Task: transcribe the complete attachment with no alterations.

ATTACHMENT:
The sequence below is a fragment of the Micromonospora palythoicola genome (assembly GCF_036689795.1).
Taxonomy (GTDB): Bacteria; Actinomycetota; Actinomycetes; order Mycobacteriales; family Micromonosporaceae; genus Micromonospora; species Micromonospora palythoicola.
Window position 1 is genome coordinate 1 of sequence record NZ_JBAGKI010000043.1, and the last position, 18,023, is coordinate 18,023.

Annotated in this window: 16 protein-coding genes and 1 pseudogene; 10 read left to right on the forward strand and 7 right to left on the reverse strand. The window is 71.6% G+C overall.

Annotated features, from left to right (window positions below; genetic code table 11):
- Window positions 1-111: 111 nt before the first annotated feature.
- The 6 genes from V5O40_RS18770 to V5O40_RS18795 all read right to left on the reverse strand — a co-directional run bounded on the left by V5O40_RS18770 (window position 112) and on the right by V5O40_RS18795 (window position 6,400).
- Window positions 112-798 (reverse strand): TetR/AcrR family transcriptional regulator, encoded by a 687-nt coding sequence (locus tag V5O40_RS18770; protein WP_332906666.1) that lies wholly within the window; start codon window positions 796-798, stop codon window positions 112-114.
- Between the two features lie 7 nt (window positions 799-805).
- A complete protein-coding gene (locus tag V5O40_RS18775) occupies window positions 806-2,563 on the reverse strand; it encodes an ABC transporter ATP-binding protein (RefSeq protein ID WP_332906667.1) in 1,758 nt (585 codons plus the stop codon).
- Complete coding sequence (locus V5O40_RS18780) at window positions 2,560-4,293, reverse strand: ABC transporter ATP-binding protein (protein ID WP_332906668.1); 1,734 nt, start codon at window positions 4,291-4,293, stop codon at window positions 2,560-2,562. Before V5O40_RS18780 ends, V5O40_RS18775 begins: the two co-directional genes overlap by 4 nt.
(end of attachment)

The sequence below is a fragment of the Micromonospora palythoicola genome (assembly GCF_036689795.1).
Taxonomy (GTDB): Bacteria; Actinomycetota; Actinomycetes; order Mycobacteriales; family Micromonosporaceae; genus Micromonospora; species Micromonospora palythoicola.
Window position 1 is genome coordinate 1 of sequence record NZ_JBAGKI010000043.1, and the last position, 18,023, is coordinate 18,023.

Annotated in this window: 16 protein-coding genes and 1 pseudogene; 10 read left to right on the forward strand and 7 right to left on the reverse strand. The window is 71.6% G+C overall.

Annotated features, from left to right (window positions below; genetic code table 11):
- Window positions 1-111: 111 nt before the first annotated feature.
- The 6 genes from V5O40_RS18770 to V5O40_RS18795 all read right to left on the reverse strand — a co-directional run bounded on the left by V5O40_RS18770 (window position 112) and on the right by V5O40_RS18795 (window position 6,400).
- Window positions 112-798 (reverse strand): TetR/AcrR family transcriptional regulator, encoded by a 687-nt coding sequence (locus tag V5O40_RS18770; protein WP_332906666.1) that lies wholly within the window; start codon window positions 796-798, stop codon window positions 112-114.
- Between the two features lie 7 nt (window positions 799-805).
- A complete protein-coding gene (locus tag V5O40_RS18775) occupies window positions 806-2,563 on the reverse strand; it encodes an ABC transporter ATP-binding protein (RefSeq protein ID WP_332906667.1) in 1,758 nt (585 codons plus the stop codon).
- Complete coding sequence (locus V5O40_RS18780) at window positions 2,560-4,293, reverse strand: ABC transporter ATP-binding protein (protein ID WP_332906668.1); 1,734 nt, start codon at window positions 4,291-4,293, stop codon at window positions 2,560-2,562. Before V5O40_RS18780 ends, V5O40_RS18775 begins: the two co-directional genes overlap by 4 nt.